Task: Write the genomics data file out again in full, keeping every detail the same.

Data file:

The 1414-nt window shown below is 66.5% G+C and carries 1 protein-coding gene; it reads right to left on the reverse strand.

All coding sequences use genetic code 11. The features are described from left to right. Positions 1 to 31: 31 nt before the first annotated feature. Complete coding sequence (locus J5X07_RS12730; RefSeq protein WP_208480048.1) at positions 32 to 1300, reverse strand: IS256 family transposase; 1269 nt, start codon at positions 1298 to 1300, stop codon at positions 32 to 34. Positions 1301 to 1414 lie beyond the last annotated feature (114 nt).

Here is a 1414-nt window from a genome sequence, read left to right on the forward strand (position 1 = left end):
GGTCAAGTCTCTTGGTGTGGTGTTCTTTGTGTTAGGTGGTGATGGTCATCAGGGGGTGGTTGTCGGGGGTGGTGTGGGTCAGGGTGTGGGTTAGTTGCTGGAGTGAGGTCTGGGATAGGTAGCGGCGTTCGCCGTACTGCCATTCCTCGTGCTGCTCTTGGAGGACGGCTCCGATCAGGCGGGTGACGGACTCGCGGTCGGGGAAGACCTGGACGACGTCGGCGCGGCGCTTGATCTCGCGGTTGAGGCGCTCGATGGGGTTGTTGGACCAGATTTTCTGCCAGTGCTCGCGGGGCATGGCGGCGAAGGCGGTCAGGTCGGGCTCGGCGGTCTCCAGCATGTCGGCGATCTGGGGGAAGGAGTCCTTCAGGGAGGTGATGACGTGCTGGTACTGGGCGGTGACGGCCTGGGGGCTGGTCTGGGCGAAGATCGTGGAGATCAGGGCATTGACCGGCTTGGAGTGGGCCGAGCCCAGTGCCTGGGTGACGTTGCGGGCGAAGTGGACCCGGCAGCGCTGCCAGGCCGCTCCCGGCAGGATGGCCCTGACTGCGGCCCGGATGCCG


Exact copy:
The 1414-nt window shown below is 66.5% G+C and carries 1 protein-coding gene; it reads right to left on the reverse strand.

All coding sequences use genetic code 11. The features are described from left to right. Positions 1 to 31: 31 nt before the first annotated feature. Complete coding sequence (locus J5X07_RS12730; RefSeq protein WP_208480048.1) at positions 32 to 1300, reverse strand: IS256 family transposase; 1269 nt, start codon at positions 1298 to 1300, stop codon at positions 32 to 34. Positions 1301 to 1414 lie beyond the last annotated feature (114 nt).

Here is a 1414-nt window from a genome sequence, read left to right on the forward strand (position 1 = left end):
GGTCAAGTCTCTTGGTGTGGTGTTCTTTGTGTTAGGTGGTGATGGTCATCAGGGGGTGGTTGTCGGGGGTGGTGTGGGTCAGGGTGTGGGTTAGTTGCTGGAGTGAGGTCTGGGATAGGTAGCGGCGTTCGCCGTACTGCCATTCCTCGTGCTGCTCTTGGAGGACGGCTCCGATCAGGCGGGTGACGGACTCGCGGTCGGGGAAGACCTGGACGACGTCGGCGCGGCGCTTGATCTCGCGGTTGAGGCGCTCGATGGGGTTGTTGGACCAGATTTTCTGCCAGTGCTCGCGGGGCATGGCGGCGAAGGCGGTCAGGTCGGGCTCGGCGGTCTCCAGCATGTCGGCGATCTGGGGGAAGGAGTCCTTCAGGGAGGTGATGACGTGCTGGTACTGGGCGGTGACGGCCTGGGGGCTGGTCTGGGCGAAGATCGTGGAGATCAGGGCATTGACCGGCTTGGAGTGGGCCGAGCCCAGTGCCTGGGTGACGTTGCGGGCGAAGTGGACCCGGCAGCGCTGCCAGGCCGCTCCCGGCAGGATGGCCCTGACTGCGGCCCGGATGCCG